UCL Engineering


Strategic Priorities


Rethinking our outreach and engagement programmes 

Over the past three years, we at UCL Engineering have rethought our engineering engagement strategy. We have redesigned activities and developed new programmes. We recognised that change was needed, change in the systems, settings and processes currently in place. Our strategic priorities were developed with this in mind, creating and inclusive and positive environment for all, enabling, inspiring and making young people feel a sense of belonging in engineering, making positive memories when learning about STEM and allowing them to consider a STEM career as for them. We aimed to demystify engineering, to enable young people to defy stereotypical views of who can be an engineer and what engineers do. We develop their problem-solving skills, knowledge, resilience, sense of autonomy, sense of belonging and self-confidence. We find that pupils working on real-world challenges - with young engineers from similar backgrounds to their own - can change their preconceptions of who can be included in engineering. As a result, young people with many race, gender, ability and socio-economic backgrounds feel our programmes are for them, and a much wider young audience is learning about the significance of engineering to society. 

At the core of our 50:50 Engineering Engagement Strategy is the aim to strengthen and diversify the engineering workforce, by encouraging young people from a wide range of backgrounds - especially young girls - to consider career pathways both ‘in’ and ‘from’ engineering. Requiring 50% participation of girls across all our engagement programmes was never just about getting a 50:50 gender balance. It was - and still is - about sending a strong message in the classroom, at home and to society about breaking down stereotypical messages that have created invisible barriers affecting young people’s confidence and career choices. 

Designing activities based in engineering’s real social, ethical, environmental and humanitarian contexts is central to the strategy. We want students to appreciate the interdisciplinary nature of engineering. We focus on inclusivity, both for the course design and pupil participation, and promote diversity in every sense. Through the 50:50 Strategy, we have been able to create a step change in the representation of female students and students from ethnic minorities on our STEM Engagement programmes. The strategy has been implemented across our 134 STEM programmes, events and activities, connecting over 6,000 children and young people and 529 schools across the UK with 623 UCL Engineering staff and students who design and deliver the activities.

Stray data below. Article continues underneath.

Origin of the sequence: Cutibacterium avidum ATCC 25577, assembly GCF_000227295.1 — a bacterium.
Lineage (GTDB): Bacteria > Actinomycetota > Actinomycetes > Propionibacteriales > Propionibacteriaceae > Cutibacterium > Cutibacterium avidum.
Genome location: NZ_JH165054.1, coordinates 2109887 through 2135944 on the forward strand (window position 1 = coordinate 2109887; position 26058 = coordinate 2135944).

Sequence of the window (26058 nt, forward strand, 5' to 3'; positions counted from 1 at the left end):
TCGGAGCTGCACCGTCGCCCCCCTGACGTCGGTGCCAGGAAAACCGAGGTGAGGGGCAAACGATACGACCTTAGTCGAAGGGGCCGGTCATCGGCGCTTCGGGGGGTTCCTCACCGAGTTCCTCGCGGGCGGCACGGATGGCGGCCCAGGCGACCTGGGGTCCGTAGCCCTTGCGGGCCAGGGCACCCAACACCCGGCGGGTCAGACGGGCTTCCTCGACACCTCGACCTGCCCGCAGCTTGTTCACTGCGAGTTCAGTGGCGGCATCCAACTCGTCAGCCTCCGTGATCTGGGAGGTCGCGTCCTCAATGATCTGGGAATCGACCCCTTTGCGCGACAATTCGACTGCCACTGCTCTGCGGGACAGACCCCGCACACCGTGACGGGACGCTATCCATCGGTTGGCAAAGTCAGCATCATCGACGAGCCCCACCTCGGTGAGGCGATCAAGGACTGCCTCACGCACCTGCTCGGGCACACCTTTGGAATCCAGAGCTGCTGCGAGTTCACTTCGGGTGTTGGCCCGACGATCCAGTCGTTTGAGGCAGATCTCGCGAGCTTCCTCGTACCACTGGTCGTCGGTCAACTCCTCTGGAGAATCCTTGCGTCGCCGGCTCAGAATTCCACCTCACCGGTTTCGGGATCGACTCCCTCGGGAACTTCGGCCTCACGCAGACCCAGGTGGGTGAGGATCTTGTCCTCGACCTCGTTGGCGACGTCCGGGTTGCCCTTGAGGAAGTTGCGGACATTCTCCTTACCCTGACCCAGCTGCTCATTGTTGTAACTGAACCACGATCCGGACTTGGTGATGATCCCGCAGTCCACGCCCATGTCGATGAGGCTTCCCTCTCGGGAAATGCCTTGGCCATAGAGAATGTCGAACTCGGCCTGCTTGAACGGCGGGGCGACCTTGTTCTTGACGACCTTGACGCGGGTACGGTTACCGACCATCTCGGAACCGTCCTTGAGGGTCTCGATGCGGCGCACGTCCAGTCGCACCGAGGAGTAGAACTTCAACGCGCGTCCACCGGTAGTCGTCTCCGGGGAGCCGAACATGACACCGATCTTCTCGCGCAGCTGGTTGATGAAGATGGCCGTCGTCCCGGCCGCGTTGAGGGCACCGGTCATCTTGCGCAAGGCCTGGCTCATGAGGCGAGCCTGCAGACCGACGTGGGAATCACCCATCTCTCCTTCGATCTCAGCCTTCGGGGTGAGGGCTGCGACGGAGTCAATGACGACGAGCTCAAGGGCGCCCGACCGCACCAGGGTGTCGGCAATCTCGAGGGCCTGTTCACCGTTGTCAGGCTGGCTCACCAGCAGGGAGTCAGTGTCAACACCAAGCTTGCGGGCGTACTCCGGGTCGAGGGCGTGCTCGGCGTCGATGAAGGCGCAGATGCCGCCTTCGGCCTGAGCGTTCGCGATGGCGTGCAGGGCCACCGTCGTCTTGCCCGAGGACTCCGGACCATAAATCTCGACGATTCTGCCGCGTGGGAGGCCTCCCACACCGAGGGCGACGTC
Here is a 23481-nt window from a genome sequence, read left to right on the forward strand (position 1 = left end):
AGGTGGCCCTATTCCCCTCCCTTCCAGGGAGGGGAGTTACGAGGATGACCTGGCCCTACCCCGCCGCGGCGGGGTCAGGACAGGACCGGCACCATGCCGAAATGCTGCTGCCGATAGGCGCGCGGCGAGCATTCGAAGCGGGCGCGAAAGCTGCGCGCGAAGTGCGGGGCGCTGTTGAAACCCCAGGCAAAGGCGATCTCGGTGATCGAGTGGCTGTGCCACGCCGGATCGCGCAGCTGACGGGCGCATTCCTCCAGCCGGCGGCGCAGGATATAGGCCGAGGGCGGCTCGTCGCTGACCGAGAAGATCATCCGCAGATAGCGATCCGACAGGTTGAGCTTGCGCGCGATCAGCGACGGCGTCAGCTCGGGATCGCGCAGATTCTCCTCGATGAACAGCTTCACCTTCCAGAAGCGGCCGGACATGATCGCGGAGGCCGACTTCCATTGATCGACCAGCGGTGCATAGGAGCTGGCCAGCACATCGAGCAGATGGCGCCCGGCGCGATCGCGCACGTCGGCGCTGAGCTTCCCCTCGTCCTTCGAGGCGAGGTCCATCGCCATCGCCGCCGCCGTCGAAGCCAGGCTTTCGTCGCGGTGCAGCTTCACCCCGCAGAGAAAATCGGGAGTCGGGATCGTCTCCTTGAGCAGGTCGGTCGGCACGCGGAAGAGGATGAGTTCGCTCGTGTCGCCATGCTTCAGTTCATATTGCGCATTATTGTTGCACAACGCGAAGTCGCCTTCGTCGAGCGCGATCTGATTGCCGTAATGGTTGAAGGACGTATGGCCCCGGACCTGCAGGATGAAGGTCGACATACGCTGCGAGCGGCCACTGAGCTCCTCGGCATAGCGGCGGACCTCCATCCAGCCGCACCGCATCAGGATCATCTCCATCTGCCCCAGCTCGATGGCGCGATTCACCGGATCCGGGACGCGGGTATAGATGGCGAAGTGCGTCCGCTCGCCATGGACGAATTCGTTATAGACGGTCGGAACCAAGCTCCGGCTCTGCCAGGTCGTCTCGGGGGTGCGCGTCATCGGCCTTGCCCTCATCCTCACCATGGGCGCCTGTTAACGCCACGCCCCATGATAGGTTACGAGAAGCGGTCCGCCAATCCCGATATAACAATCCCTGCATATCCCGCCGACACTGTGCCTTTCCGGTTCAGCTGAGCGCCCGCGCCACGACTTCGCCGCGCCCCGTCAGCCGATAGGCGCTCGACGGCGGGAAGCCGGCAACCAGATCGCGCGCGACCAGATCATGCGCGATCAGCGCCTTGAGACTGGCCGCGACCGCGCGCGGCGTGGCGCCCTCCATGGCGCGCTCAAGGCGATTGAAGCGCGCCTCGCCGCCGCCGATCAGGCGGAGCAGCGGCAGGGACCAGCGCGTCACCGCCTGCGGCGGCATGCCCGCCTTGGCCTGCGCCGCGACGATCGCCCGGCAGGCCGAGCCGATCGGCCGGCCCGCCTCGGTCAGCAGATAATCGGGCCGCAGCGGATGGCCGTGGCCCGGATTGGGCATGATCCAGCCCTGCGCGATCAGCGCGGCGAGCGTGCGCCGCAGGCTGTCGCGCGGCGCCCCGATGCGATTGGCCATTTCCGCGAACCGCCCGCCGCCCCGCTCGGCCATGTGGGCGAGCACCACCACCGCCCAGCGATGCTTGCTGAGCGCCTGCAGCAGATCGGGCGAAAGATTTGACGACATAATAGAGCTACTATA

Our programmes focus on sustained, meaningful engagement. This, for us, means experimental engineering where pupils get to experience first-hand how engineers approach complex, real-world problems. We focus on building pupil’s engineering experiences over a period of time and working with their key influencers through targeted interventions. We have developed interventions across the entire primary and secondary education, ensuring that girls and boys as young as 4 years old receive an equal opportunity to experience engineering.  

This insistence on diversity extends beyond pupil participants to include UCL Engineering staff and students delivering the activities. This has had significant impact. The direct and active involvement in the design and delivery of the engagement programmes has supported the grassroots formation of informal networks between our students and staff. These networks help them to share ideas and information, seeking support and advice from each other. These informal networks occur both within departments and across the faculty. It is this hidden impact that has strengthened the links connecting experiences, expertise and research areas amongst our engineering staff and students.  

Our engagement with young people and schools seeks to create an ethos where engineering is seen as intrinsically worthwhile and relevant to pupils from all backgrounds, promotes diversity and gender equality, and - above all - is inclusive. It aims to provide academic rigour, practical invention and authentic engineering experiences for pupils as well as professional support for teachers, youth workers and local communities that help the pupils learn about STEM subjects, careers and degrees. UCL Engineering engagement is about sharing and enabling young people to understand what it is that engineers do, and why they do it. We want to encourage young people to study engineering, choose engineering as a career and achieve a better understanding of the important role of engineers in society. Our strategy is about inviting young people to discover the creative, problem-solving and humanitarian nature of engineering and its significance to society, while removing gender, racial and socio-economic barriers to these opportunities. The future relies on the next generation. Engaging young people with engineering can achieve far-reaching impacts and improve STEM literacy in the long term.  

The six priorities of the 50:50 UCL Engineering Engagement Strategy 

The 50:50 UCL Engineering Engagement Strategy focuses on six key priorities: 



We are committed to the design, development and provision of engineering engagement programmes for all children and young people, based on an inclusive, innovative strategy. Our programmes are inclusive both in pupil participation and in the programme design, taking an intersectional approach on diversity and inclusion.